Daniel Brouiller

"personablewriter"
 
Helpful votes received on reviews: 95% (252 of 264)
 

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Top Reviewer Ranking: 115,903 - Total Helpful Votes: 252 of 264
Annabel by Kathleen Winter
Annabel by Kathleen Winter
6 of 6 people found the following review helpful
Rose Tremain covered slightly similar territory to this book in her novel, 'Sacred Country'. While that novel portrayed the life of a trans-sexual person, this one tells the story of a child born neither fully male nor female, but both at once.

One of the things that makes this book quite different, though, is that it is set in remote, coastal Labrador, in the far north-east of Canada. The evocation of the ways of life of the trappers and the women in this community is excellent as is the wonderful sense of place. Also brought vividly to life, is the time period (the novel begins in 1968) and this is often done through reference to contemporary television programmes, food… Read more
Between Summer's Longing and Winter's End by Leif G W Persson
16 of 18 people found the following review helpful
Crime fiction really does not get much better than this. Complex, multi-layered and intricately plotted this novel grabs you from the outset and keeps you turning all 550 pages right through to the end. All the strands come satisfyingly together and there are some surprises as the denouement plays out. The final little twist at the end hits you like a punch to the solar plexus.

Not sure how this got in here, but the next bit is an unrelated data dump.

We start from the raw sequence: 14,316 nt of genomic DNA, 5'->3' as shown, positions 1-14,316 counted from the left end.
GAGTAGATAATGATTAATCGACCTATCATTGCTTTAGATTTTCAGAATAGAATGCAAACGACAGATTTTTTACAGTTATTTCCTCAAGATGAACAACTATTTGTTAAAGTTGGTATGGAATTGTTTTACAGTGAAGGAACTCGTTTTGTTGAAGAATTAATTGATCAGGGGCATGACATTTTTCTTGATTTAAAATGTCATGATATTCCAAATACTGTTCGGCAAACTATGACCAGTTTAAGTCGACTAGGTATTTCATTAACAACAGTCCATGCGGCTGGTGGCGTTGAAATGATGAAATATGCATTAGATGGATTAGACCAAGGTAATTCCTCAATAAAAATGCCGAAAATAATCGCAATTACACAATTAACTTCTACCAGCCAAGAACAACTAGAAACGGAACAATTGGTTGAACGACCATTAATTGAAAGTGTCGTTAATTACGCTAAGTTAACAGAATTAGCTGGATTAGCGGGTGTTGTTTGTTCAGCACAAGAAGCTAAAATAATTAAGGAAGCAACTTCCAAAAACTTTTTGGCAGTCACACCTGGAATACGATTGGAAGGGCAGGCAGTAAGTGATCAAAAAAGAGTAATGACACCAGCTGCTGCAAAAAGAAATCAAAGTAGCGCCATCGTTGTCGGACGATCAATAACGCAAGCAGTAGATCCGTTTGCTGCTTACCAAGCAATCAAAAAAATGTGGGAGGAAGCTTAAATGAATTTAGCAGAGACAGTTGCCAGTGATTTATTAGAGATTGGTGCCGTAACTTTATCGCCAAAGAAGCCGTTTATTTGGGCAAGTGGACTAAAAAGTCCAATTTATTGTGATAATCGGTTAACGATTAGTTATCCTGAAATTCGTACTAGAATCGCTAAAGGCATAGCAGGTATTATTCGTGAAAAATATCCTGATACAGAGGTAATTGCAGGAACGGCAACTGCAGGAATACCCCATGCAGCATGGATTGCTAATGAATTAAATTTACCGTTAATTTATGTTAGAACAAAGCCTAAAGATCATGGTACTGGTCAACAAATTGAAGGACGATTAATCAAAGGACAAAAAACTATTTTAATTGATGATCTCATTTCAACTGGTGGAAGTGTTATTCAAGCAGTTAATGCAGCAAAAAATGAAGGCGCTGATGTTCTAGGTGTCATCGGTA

Leif Persson is a great stylist and one of the things that distinguishes this book is it's mordently black humour. This is usually achieved by making us party to his characters' inner most thoughts which are often at ironic variance with what they actually choose to say. There is not a lot of descriptive… Read more
Niche: The missing middle and why business needs t&hellip by James Harkin
0 of 1 people found the following review helpful
Lively, enoyable and fascinating stories of businesses, big and small, illustrate the main thesis of this book. Accounts of behemoths such as General Motors and Woolworth's demonstrate how the middle ground - where companies tried to be all things to all people - no longer holds. Contrasting with these are the tales of organisations such as Moleskine or Southern California Motorcyles who have created a unique, specialised offer and then courted and built up a loyal and dedicated fan base for their products.

One of the great things about this book is that it ranges so widely; from retail to politics; from the film industry to arts organisations and from on-line dating sites to… Read more